Lambda in action

Productivity increases in the poultry industry are becoming more difficult and the safe and effective delivery of vaccines and therapeutics is a key challenge. Improvements in the effectiveness of vaccines, diagnostics and therapeutics ultimately result in reduced reliance on antibiotics and chemicals in poultry production. Production of new-generation poultry health products and diagnostics, in collaboration with commercial partners, is of critical importance to poultry producers.

Dr Andrew Bean from CSIRO leads a CRC project, (Sub-Project 1.3.3) Development of IFN-lambda as an adjuvant and immune enhancer for in ovo use, and explains why this is important. “Adjuvants play an important role in the efficacy of vaccines, increasing the antibody response to a vaccine by boosting the response” he said. “However, the difficulty with using many of the existing commercially available adjuvants is that to help stimulate an immune response to a vaccine they can also cause inflammation and cell damage”.

Many existing adjuvants stimulate the production of certain cytokines when they cause inflammation and tissue damage. Andrew explained further, “Since one adjuvant alone is rarely optimal for all antigens, it is critical to have a selection of different types of adjuvants that function through immunomodulation and are able to modify the cytokine network (A process that often involves up-regulating certain cytokines and down-regulating others). So, by using the appropriate cytokine as an adjuvant, the boosting effect may be seen in the absence of dramatic cell damage, which obviously would be beneficial in areas such as livestock production”.

Andrew continued, “With our recent discovery of chicken IFN-lambda (ChIFN-lambda), studies have been performed to assess its cytokine adjuvant activity. We have shown that ChIFN-lambda protein increased antibody responses in chickens when administered with a vaccine antigen, approximately 5-fold on the primary response and over 10-fold in the secondary response, when administered compared to vaccination with antigen alone. This remarkable observation supports the concept that ChIFN-lambda may have the potential to augment an immune response when used as an adjuvant with a variety of vaccines. Similarly, this boosting effect may have the potential to allow a lower dose of antigen to be used, which may result in more cost effective use of vaccines”.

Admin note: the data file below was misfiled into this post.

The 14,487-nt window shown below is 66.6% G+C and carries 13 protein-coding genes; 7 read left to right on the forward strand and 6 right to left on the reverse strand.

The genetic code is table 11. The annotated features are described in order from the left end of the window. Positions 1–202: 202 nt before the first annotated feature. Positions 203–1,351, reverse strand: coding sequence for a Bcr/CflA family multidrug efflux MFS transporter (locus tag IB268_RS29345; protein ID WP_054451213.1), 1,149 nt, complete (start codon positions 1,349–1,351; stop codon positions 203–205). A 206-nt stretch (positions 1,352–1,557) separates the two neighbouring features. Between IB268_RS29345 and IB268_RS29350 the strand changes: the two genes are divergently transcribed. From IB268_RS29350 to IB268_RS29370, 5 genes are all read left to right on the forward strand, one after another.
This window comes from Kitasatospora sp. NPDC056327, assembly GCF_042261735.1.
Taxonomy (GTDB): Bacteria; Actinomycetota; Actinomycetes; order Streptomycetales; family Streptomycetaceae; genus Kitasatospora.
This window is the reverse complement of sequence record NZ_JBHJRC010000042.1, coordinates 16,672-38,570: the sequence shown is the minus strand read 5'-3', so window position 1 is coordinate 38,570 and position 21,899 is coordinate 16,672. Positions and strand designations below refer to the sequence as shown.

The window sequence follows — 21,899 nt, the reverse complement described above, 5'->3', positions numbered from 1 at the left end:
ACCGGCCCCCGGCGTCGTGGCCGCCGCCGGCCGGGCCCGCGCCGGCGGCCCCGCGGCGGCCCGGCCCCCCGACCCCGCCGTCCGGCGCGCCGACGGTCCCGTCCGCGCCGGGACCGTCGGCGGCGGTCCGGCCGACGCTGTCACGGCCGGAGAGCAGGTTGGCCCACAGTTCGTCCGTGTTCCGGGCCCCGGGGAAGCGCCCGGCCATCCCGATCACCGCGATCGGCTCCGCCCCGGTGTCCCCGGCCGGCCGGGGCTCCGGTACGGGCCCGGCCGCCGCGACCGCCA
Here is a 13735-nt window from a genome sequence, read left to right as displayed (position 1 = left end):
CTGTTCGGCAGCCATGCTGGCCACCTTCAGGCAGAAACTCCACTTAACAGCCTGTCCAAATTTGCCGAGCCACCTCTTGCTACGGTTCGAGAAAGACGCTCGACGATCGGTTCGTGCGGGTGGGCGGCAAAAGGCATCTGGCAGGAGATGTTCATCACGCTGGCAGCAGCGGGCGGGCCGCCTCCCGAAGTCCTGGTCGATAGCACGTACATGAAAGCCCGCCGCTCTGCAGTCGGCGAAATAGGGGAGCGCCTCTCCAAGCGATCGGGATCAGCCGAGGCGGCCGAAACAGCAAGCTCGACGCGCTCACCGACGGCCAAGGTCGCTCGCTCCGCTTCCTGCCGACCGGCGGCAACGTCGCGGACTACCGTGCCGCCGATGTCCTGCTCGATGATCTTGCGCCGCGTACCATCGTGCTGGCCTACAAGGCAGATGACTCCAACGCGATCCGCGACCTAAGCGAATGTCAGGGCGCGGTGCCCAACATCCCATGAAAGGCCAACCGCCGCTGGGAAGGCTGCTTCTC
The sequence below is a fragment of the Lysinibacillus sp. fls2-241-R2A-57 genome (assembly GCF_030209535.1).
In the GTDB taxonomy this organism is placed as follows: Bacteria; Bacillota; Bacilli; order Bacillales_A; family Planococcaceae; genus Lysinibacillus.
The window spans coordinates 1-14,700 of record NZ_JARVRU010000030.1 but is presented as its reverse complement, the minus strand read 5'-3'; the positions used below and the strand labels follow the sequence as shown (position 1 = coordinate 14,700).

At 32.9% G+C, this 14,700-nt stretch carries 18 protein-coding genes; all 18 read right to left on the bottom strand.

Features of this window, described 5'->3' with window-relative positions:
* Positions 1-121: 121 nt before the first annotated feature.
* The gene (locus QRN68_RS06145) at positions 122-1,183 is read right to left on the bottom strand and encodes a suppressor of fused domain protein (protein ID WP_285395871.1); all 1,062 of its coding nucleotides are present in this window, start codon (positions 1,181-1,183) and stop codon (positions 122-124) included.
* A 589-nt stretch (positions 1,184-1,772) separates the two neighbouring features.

Andrew’s project therefore has four main aims;

  1. To optimise the protein expression of ChIFN-lambda via a thorough investigation of the most favourable expression conditions,
  2. To make a comparative analysis of the adjuvant potential of the ChIFN-lambda and develop the most appropriate conditions to effectively use this potential,
  3. To investigate various methods to analyse and develop the best possible adjuvant conditions for ChIFN-lambda when used in birds and ,
  4. An analysis of the potential for ChIFN-lambda to be used as an adjuvant in ovo will be made.

To date, different recombinant protein expression systems have been compared for production of ChIFN-lambda, resulting in the identification of two systems with commercial application. Both expression systems have successfully produced ChIFN-lambda that is biologically active in vitro. “A decision on which system to progress with will be dependent upon data derived from future milestones (e.g. dose titration studies) and cost of goods estimations” said Andrew.

“We are encouraged by evidence that ChIFN-lambda is also functionally active in vivo, as demonstrated by it eliciting a protective immune response against a commercially relevant poultry virus” he said. “More importantly, in vivo responses to ChIFN-lambda adjuvanted vaccine produced protective levels of antibodies suggesting these vaccinated animals could withstand virus challenge”. More data is required to determine the efficacy of ChIFN-lambda as an immune enhancer in ovo, which is the subject of current and future work over the next 18 months”.

The use of the natural cytokines as therapeutics or vaccine adjuvants has the potential to enhance Australia’s “clean and green” image when it comes to sustainable food production. In addition, the availability of these novel immunomodulatory molecules provides the poultry industry with products that will increase Australia’s preparedness against disease outbreak. This assists in solving the major challenge of achieving sustainable, ethical poultry production and maintaining a supply of healthy, and welfare conscious, poultry products.

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